New Zealand orcas join surfers in search for the perfect wave

Monday, November 15, 2010 3:45pm PST

New Zealand orcas join surfers in search for the perfect wave

By: Pete Thomas,

When the latest big swell arrived at Sandy Bay in northern New Zealand, it wasn’t the waves making headlines, but the sleek black-and-white surfers who rode them.

Orcas, or killer whales, positioned themselves prominently and made it clear they were the realexperts — and that no mere human on a surfboard was going to deny them whatever waves they wanted.

“They knew what they were doing,” Michael Cunningham, aNorthern Advocate photographer and witness, told the newspaper. “They looked like they’d done it before.”

New Zealand’s orcas, unlike those in other parts of the world, are known to occasionally embark on surfing forays, but rarely is someone on the beach ready with a camera.

[Related: Sharks and the ‘ecology of fear’]

Cunningham had been bodysurfing when the orcas arrived Friday, but quickly swam ashore to grab his camera. His images, which show orcas charging through the waves, remain in high demand.

Ingrid Visser, founder of the Orca Research Trust near Sandy Bay, said few sharp images of this phenomenon exist and that Cunningham’s photos could be used in a research paper on the island nation’s surfing orcas.

Visser, a foremost authority on orcas, said she does not know of anywhere else on earth where orcas spend a significant amount of time riding waves.

She and a research crew had observed the same orcas surfing at different beaches the day before and after their now-famous session at Sandy Bay, which is north of Auckland.

Because Visser spends so much time studying orcas she has witnessed them surfing many times, but always from a boat behind the breaking waves.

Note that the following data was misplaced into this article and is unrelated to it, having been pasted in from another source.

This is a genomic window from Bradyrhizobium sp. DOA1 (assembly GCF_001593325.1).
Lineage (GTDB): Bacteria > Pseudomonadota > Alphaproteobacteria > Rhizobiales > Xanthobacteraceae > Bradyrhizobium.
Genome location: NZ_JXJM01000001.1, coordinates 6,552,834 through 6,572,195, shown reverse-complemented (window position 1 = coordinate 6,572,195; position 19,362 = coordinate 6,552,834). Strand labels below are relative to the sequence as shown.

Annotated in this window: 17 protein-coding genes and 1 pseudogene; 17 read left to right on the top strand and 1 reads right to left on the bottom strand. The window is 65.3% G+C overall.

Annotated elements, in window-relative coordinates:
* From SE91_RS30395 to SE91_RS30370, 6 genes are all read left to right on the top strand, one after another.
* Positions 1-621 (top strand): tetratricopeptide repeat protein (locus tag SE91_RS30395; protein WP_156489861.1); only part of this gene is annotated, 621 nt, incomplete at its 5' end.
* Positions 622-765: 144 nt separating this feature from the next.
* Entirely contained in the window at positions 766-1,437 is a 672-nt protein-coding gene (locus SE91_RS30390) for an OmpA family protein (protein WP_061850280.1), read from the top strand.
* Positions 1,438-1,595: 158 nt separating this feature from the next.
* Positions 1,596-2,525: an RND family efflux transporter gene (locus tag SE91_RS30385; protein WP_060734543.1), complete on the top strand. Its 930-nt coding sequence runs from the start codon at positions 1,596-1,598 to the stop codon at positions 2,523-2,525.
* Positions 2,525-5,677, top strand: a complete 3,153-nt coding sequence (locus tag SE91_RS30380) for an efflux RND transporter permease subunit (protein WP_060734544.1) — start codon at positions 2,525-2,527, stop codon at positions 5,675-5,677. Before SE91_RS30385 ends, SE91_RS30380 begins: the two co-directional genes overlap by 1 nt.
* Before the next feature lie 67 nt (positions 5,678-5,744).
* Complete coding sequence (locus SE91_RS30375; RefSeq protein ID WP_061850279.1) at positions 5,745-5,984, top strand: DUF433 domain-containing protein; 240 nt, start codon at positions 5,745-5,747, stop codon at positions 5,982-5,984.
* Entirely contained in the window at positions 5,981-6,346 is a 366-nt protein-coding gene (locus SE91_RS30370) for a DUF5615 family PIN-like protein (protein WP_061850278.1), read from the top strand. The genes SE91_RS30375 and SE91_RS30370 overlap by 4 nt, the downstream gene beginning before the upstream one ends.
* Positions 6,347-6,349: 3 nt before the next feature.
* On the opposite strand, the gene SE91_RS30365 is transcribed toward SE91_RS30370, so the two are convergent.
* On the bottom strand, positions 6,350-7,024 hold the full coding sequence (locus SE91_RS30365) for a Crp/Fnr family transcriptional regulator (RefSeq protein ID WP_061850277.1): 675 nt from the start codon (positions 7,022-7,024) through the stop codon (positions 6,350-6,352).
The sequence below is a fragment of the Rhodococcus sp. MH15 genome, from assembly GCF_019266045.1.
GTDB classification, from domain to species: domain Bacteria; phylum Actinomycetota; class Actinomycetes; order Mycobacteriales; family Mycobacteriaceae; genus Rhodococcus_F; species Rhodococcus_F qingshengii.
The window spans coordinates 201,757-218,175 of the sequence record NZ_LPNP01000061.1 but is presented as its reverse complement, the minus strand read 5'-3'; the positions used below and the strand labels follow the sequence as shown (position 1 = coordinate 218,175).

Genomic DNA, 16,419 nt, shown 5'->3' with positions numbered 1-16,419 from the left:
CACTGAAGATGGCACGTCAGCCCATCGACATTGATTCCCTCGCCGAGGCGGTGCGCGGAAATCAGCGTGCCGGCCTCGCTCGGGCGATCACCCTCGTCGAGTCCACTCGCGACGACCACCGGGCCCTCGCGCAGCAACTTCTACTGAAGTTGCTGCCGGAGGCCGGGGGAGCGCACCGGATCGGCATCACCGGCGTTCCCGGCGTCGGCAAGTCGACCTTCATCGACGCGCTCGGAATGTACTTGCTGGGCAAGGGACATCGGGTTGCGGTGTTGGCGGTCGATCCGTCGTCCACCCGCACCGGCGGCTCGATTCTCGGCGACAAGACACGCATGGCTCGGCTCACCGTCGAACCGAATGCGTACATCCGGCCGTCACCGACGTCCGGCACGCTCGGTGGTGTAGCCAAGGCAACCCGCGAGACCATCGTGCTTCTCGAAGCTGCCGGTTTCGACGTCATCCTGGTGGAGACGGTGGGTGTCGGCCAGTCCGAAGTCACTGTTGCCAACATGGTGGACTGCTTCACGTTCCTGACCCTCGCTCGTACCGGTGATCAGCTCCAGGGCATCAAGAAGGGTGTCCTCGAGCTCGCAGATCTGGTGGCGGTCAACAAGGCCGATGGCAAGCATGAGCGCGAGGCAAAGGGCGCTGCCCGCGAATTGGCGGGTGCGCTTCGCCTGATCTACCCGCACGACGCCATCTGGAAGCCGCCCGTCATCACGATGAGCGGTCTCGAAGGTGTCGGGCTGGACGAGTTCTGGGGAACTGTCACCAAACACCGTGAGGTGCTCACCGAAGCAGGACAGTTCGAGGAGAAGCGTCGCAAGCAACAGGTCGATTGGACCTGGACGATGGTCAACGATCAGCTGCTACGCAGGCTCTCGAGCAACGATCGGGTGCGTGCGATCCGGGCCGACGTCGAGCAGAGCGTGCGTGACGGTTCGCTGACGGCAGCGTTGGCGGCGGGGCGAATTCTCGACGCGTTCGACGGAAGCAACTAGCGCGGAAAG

However, that’s also a sight to behold because their kick-outs, as the waves close out or get too close to land, are far more dramatic than those of ordinary surfers.

“They’ll often come right out of the back of the wave and breach out into the trough that follows behind,” Visser said in a Monday interview. “And that’s really exciting to see as well.”

She said New Zealand orcas are a distinct population and that playfully riding waves, the way dolphins ride waves in many places throughout the world, is part of their culture.

However, since orcas can weigh up to eight tons and are atop the food chain, surfing alongside them can be unsettling, to say the least.

“Some of the surfers, like the orca, just go for it and have an absolute buzz,” Visser said. “And then other surfers freak out and tell people how it was a life-threatening situation, so you get both extremes.”

New Zealand’s orcas prey largely on rays and small sharks and have never been implicated in attacks on humans.

Cunningham said foreign tourists were the first out of the water when the orcas appeared Friday. He had been swimming for about an hour before they arrived, and after catching a wave in he looked back and saw several orcas, including a calf, riding a large wave shoreward.

Had he been holding a camera then, it would have been quite the family snapshot.

— Top two images are courtesy of Michael Cunningham / Northern Advocate. Bottom image is courtesy of Ingrid Visser / Orca Research Trust


Best Time to See the Leonid Meteor Shower Is Now

Best Time to See the Leonid Meteor Shower Is Now

Tariq Malik Managing Editor
– Tue Nov 16, 10:00 pm ET
File photo of Leonid meteors seen in Japan (AP)

The Leonid meteor shower  of 2010 is peaking this week and the best time to see the sky show is now.

The annual Leonids should be at their best through Nov. 18, according to skywatching experts. Avid meteor gazers graced with clear skies may see between 15 and 20 meteors per hour.